Lord Of The Flies Savagery Theme Analysis

2409 Words null Page
The desire for power, lack of civilization and violent actions all leads to the loss of innocence which results in savagery. The author of Lord of the Flies, William Goldberg, focus on the main theme, savagery, because it plays a big role in the way the boys behave trapped in the island. They do not understand what it is like being in an unknown premises without any adult presence. As Ralph tries to civilize the boys by establishing rules, the demanding Jack removes himself away from Ralph’s rule and establishes his own set of regulation—killing pigs. When the boys become attractive towards Jack’s regulation, they leave Ralph’s civilization to join Jack’s new group. From there, the boys are accustomed to the savage behavior of killing pigs and traumatizing other boys. The practical killings of pigs soon turn into the manslaughter of human beings. Towards the end of the novel, the boys can no longer return to their stage of innocence, as they already become savages themselves. First, the savage behavior among the boys starts when …show more content…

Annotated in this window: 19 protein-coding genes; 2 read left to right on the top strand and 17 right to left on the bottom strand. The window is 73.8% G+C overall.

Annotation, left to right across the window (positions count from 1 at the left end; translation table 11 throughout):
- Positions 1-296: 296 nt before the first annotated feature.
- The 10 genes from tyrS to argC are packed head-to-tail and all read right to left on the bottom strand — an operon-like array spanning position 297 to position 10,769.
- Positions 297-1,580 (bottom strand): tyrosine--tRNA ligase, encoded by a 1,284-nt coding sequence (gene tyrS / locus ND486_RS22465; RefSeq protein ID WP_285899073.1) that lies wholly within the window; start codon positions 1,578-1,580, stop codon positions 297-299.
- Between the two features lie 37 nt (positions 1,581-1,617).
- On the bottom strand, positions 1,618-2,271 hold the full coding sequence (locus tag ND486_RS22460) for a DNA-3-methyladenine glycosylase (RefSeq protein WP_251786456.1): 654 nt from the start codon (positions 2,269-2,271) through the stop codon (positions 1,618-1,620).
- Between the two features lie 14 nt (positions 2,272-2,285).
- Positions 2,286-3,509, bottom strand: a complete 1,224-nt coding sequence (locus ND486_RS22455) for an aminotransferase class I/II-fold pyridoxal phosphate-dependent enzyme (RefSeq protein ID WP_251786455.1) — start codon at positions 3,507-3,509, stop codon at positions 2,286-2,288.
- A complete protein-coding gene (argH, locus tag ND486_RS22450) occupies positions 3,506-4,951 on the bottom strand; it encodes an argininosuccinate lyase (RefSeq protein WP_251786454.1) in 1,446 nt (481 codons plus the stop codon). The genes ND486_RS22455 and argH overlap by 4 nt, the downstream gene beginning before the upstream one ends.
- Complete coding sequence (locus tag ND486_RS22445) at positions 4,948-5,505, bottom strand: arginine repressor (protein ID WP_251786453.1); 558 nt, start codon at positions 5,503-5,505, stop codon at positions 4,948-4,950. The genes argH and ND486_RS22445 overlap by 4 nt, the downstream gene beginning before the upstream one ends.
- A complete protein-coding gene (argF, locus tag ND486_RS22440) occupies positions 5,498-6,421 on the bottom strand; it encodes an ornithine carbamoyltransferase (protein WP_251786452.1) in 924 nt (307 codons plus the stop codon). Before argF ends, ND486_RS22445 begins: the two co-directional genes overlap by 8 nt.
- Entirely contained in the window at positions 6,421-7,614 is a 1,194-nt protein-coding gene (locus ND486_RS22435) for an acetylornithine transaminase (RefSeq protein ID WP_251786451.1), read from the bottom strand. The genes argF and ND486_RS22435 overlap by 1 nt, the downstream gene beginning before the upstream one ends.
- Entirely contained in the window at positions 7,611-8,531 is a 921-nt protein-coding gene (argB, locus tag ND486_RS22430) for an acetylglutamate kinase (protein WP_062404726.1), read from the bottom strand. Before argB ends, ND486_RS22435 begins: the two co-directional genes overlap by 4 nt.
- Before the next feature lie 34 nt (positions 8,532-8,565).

“High overhead, Roger, with a sense of delirious abandonment, leaned all his weight on the lever….The rock struck Piggy a glancing blow from chin to knee;.... Piggy, saying nothing,...traveled through the air sideways of the rock...His head opened and stuff came out and turned red. Piggy’s arms and legs twitched a bit, like a pig’s after it has been killed.” (Golding 180-181). Roger wants to be like Jack and acknowledges that civilization does not exist in himself anymore. He wants to prove that he is superior and control who lives and who dies. Also, “Evil thus is an active constituent of human nature..., it is evidence of free will activity.” ( Thapliyal 89). Evil only exist in human beings if they are free to do whatever they want and they want to take control. The act of free will makes Roger prone to evil because he kills Ralph for no rational

Related Documents